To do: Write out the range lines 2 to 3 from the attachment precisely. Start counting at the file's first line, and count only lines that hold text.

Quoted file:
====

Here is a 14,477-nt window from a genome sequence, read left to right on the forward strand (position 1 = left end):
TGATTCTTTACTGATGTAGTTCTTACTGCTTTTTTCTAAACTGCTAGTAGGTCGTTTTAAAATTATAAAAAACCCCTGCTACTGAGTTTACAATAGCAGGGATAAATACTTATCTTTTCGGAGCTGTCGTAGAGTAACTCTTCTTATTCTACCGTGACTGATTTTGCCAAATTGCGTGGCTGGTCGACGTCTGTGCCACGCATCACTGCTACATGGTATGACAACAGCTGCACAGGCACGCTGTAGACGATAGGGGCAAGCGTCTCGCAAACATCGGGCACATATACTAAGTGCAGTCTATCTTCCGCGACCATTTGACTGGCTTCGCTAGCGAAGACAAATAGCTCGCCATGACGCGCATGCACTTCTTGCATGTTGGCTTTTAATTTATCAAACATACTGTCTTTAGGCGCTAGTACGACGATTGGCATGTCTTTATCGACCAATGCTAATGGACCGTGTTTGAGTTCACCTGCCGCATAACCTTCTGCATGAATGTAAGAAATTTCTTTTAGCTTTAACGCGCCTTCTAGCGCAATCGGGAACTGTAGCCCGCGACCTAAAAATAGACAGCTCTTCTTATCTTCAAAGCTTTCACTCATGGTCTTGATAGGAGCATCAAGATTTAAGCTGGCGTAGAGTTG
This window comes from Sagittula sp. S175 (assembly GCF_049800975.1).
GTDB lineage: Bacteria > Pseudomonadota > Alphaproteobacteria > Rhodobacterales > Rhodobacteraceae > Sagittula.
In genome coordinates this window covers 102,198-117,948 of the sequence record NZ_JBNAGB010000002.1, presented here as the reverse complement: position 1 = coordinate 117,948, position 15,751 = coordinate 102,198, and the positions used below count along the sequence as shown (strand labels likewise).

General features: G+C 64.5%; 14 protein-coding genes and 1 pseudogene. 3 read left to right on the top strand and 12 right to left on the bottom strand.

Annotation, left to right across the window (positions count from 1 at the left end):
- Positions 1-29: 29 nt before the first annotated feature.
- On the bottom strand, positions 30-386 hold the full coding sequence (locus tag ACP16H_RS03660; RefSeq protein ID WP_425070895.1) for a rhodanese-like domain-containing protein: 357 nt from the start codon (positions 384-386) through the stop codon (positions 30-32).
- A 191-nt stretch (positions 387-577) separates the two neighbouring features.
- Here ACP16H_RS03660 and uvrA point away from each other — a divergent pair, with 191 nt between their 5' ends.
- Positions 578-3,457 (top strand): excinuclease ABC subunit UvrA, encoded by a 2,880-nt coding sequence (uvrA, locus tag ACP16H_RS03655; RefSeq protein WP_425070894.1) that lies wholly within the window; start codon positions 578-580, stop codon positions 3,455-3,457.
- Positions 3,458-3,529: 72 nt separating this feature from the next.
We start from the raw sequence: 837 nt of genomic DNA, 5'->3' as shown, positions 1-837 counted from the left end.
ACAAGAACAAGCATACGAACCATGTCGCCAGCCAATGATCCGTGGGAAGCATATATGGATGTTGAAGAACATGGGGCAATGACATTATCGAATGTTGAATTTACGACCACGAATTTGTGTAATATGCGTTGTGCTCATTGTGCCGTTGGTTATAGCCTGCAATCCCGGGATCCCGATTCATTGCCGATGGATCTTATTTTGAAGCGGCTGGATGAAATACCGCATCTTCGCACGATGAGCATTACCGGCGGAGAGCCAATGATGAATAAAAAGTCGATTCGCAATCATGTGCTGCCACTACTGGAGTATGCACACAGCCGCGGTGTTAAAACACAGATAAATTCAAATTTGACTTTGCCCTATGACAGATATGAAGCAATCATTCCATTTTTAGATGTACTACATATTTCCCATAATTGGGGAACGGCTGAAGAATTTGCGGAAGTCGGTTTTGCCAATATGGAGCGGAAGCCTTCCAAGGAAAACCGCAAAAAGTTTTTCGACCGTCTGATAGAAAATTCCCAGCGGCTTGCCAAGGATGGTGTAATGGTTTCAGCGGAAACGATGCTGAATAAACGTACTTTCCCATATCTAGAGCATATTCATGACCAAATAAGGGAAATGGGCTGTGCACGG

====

TGATTCTTTACTGATGTAGTTCTTACTGCTTTTTTCTAAACTGCTAGTAGGTCGTTTTAAAATTATAAAAAACCCCTGCTACTGAGTTTACAATAGCAGGGATAAATACTTATCTTTTCGGAGCTGTCGTAGAGTAACTCTTCTTATTCTACCGTGACTGATTTTGCCAAATTGCGTGGCTGGTCGACGTCTGTGCCACGCATCACTGCTACATGGTATGACAACAGCTGCACAGGCACGCTGTAGACGATAGGGGCAAGCGTCTCGCAAACATCGGGCACATATACTAAGTGCAGTCTATCTTCCGCGACCATTTGACTGGCTTCGCTAGCGAAGACAAATAGCTCGCCATGACGCGCATGCACTTCTTGCATGTTGGCTTTTAATTTATCAAACATACTGTCTTTAGGCGCTAGTACGACGATTGGCATGTCTTTATCGACCAATGCTAATGGACCGTGTTTGAGTTCACCTGCCGCATAACCTTCTGCATGAATGTAAGAAATTTCTTTTAGCTTTAACGCGCCTTCTAGCGCAATCGGGAACTGTAGCCCGCGACCTAAAAATAGACAGCTCTTCTTATCTTCAAAGCTTTCACTCATGGTCTTGATAGGAGCATCAAGATTTAAGCTGGCGTAGAGTTG
This window comes from Sagittula sp. S175 (assembly GCF_049800975.1).